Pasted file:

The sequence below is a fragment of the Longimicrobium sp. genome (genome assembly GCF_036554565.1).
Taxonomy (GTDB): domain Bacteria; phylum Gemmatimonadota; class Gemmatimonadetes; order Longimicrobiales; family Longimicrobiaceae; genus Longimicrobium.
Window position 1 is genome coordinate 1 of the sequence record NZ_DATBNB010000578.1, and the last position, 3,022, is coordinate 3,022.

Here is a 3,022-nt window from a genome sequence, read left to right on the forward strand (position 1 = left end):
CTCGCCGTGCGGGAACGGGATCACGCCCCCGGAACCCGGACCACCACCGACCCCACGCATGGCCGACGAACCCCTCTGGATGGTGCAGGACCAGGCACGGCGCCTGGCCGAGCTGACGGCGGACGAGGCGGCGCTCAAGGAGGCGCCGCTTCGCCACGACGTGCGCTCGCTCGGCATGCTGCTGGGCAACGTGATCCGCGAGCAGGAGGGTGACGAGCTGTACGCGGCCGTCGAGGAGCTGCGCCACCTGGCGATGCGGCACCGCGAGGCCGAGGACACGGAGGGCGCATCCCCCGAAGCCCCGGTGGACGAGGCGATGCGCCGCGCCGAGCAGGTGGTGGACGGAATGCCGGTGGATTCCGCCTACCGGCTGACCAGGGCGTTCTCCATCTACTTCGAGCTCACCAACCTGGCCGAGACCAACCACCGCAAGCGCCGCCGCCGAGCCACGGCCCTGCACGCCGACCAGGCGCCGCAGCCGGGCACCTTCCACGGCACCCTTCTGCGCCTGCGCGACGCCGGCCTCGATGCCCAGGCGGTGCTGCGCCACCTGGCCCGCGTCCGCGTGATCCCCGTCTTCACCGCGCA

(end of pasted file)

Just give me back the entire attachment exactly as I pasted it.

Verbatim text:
The sequence below is a fragment of the Longimicrobium sp. genome (genome assembly GCF_036554565.1).
Taxonomy (GTDB): domain Bacteria; phylum Gemmatimonadota; class Gemmatimonadetes; order Longimicrobiales; family Longimicrobiaceae; genus Longimicrobium.
Window position 1 is genome coordinate 1 of the sequence record NZ_DATBNB010000578.1, and the last position, 3,022, is coordinate 3,022.

Here is a 3,022-nt window from a genome sequence, read left to right on the forward strand (position 1 = left end):
CTCGCCGTGCGGGAACGGGATCACGCCCCCGGAACCCGGACCACCACCGACCCCACGCATGGCCGACGAACCCCTCTGGATGGTGCAGGACCAGGCACGGCGCCTGGCCGAGCTGACGGCGGACGAGGCGGCGCTCAAGGAGGCGCCGCTTCGCCACGACGTGCGCTCGCTCGGCATGCTGCTGGGCAACGTGATCCGCGAGCAGGAGGGTGACGAGCTGTACGCGGCCGTCGAGGAGCTGCGCCACCTGGCGATGCGGCACCGCGAGGCCGAGGACACGGAGGGCGCATCCCCCGAAGCCCCGGTGGACGAGGCGATGCGCCGCGCCGAGCAGGTGGTGGACGGAATGCCGGTGGATTCCGCCTACCGGCTGACCAGGGCGTTCTCCATCTACTTCGAGCTCACCAACCTGGCCGAGACCAACCACCGCAAGCGCCGCCGCCGAGCCACGGCCCTGCACGCCGACCAGGCGCCGCAGCCGGGCACCTTCCACGGCACCCTTCTGCGCCTGCGCGACGCCGGCCTCGATGCCCAGGCGGTGCTGCGCCACCTGGCCCGCGTCCGCGTGATCCCCGTCTTCACCGCGCA